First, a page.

It is common for people to read printed material with a high level of concentration, interpreting paragraphs line by line. When in a hurry, they might skim the text picking out key messages. On the web users don’t even skim; it takes too much effort. Instead they scan, ignoring large blocks of text completely only focusing on text that catches their attention.

Experienced users are experts at scanning, adept at skipping everything but headlines, bold text, and links. They are even able to spot words that seem task relevant, ignoring all other text.

Once the desired information is found, users read at the “print” level. However they have probably skipped over 80% of the text in getting to that point. Skeptical? Monitor how much text you actually read next time you surf the web.

This behavior is a result of a natural “effort verse reward system” called the cost-benefit principle. We only exert energy when the perceived reward is greater than the effort required. On the web it’s not worth the effort to read every word. If the average homepage has 500 words on it (and that figure is probably low), it would take most adults two minutes just to read it. This may not seem like an inordinate amount of time until you put it in perspective.

The average user visits three pages per site and three sites total in an effort to finish a task. If the user tried to read all of the content on every page, of every site they visited, even extremely simple tasks like deciding where to eat could twenty minutes or more.

Ultimately users don’t read everything on the page for several reasons:

  • Reading every word doesn’t make the user proportionally more successful in task completion.
  • Users know they don’t have to (a small fraction of the content is usually relevant).
  • Users are in a hurry, less time spent reading means more time spent doing.

Keep this in mind when you write web copy. Every word on the page should have a reason to be there and should be terms the user associates with their task.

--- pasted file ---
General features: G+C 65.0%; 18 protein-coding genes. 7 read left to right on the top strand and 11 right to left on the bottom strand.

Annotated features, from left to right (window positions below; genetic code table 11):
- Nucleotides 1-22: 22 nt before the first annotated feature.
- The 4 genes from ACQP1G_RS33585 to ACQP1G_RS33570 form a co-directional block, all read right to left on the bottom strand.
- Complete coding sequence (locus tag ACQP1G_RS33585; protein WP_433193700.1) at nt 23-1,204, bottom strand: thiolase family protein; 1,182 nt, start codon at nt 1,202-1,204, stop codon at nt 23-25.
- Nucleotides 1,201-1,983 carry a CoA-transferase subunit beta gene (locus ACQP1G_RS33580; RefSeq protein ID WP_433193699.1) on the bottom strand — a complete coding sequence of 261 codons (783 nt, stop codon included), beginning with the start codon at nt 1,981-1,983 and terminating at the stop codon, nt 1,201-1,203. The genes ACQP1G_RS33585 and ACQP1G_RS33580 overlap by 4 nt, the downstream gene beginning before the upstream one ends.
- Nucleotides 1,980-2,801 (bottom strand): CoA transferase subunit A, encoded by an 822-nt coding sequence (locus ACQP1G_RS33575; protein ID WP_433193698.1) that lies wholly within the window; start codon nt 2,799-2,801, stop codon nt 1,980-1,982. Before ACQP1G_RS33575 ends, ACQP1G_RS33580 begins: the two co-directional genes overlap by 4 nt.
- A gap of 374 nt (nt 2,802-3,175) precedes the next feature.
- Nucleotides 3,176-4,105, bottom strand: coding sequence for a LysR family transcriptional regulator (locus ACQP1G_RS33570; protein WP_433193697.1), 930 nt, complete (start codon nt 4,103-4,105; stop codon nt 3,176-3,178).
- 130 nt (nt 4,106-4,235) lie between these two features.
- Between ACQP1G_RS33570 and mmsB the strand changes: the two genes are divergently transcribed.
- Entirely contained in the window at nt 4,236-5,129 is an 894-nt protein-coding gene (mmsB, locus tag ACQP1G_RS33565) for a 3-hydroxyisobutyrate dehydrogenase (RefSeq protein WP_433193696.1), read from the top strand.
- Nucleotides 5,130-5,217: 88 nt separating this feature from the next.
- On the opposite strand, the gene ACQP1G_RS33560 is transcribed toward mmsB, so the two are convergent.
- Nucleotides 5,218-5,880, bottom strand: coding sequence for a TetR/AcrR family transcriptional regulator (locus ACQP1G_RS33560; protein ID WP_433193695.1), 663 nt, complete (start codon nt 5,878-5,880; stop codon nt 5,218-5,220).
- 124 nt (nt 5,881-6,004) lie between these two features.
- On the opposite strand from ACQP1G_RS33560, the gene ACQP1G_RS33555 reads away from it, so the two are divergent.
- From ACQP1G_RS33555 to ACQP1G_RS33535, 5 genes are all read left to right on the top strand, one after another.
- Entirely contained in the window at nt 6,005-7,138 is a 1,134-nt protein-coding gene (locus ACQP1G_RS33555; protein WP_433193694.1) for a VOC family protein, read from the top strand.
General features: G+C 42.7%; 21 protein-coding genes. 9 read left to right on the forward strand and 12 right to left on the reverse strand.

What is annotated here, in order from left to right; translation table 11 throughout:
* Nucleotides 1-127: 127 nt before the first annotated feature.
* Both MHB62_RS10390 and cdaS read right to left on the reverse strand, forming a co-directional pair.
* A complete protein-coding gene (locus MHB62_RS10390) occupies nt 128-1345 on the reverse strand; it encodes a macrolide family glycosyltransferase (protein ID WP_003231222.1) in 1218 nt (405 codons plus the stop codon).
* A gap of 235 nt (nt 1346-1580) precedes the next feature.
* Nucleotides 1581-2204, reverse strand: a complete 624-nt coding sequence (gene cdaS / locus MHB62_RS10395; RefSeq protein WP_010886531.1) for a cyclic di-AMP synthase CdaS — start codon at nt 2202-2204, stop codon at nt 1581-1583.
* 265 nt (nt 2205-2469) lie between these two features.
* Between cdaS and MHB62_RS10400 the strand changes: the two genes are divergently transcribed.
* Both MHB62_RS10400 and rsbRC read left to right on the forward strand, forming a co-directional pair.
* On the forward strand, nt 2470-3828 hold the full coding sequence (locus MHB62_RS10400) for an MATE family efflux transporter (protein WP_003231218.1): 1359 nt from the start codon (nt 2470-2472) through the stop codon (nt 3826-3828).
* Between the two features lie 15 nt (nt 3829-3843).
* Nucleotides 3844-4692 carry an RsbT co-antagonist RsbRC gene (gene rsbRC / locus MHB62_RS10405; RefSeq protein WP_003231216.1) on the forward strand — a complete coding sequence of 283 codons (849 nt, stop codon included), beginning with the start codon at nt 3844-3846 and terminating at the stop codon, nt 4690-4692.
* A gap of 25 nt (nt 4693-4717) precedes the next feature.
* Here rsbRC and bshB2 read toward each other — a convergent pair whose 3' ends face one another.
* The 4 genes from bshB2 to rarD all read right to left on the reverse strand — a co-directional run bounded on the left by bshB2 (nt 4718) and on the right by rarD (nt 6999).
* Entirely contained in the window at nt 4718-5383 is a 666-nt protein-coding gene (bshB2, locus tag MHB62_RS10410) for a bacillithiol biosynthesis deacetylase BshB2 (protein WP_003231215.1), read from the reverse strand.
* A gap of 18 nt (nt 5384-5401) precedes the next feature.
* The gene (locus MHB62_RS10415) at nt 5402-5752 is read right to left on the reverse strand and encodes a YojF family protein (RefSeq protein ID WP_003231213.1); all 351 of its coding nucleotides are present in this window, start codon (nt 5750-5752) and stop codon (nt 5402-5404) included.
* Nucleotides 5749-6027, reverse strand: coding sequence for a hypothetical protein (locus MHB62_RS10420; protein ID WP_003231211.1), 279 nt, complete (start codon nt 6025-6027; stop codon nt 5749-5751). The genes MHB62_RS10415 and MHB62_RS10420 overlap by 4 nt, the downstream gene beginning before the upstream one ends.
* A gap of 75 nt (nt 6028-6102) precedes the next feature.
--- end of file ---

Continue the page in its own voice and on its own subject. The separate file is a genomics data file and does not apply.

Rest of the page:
Users are Impatient

Skimming content is just one example of user impatience. In the early days of the web browsing was limited by bandwidth, where even basic tasks took a long time. With widespread adoption of high-speed Internet, some assume site speed is no longer a problem. Overall, the web is significantly faster, but user patience has dropped as a result.

A study done by Forrester Consulting on behalf of Akamai Technologies discovered most users abandoned a site if it took longer than four seconds to load. They also determined most users expect the site to load with in two seconds.

As the web becomes faster, users expect a more delay-free experience. Figure 6-5 shows a study of page load time and it’s effect on traffic. If the page load takes longer than three seconds, large portions of users leave.

Intolerance for delays is not limited to site speed (although it’s an important factor). Users don’t want delays in finding their information. Slowdowns due to confusing content organization or legibility issues send users packing. Two common causes of failed tasks is inability to find information and inability to understand the information once found.

Users Don’t Want to Learn

Learning is energy intense and, generally speaking, people are out of practice. Many cultures emphasize learning as a child and working once adult. Career advancement also favors specialization, accomplished by improving existing skills rather than learning new ones.

Like any exercise, the more learning you do the easier it becomes. For this reason, children and young adults often learn new concepts easily. They learn every day, so their mind is used to making new connections. Older generations are not opposed to learning; it’s just harder because they don’t do it as often.

Any new visitor to a site must learn the interface. Most designers assume new users will naturally invest the effort required to learn navigation components, site hierarchy, and design conventions, but 99.9% of the time this simply does not happen. The effort required is not worth the reward. Instead, users act impulsively, guessing their way through a site rather than learning it.

Users won’t dig through every menu to find best choice; they select the first reasonable option. On the website, a user looking to purchase Microsoft Windows could easily end up clicking on the “Windows 7” link in the Windows menu rather than the better link in the “Buy” menu. The miss click means going through two more pages, a plugin upgrade notice, and popup to fill out an online survey.

If you design a site to be intuitive users don’t have to learn. You can establish design conventions to inform repeat visitors, but don’t depend on them. If you are expecting the user to learn how the site works, you will find yourself sadly mistaken.

Users Have Modest Goals

The web has come a long way since the early days of just sharing static documents. It now facilitates countless activities, such as making travel arrangements, socialization, and online shopping to name a few. Despite the huge range of potentials present, most users have modest goals when they surf. Sure they can make purchases online, leave comments, and interact with a site in hundreds of different ways but it doesn’t mean they want to.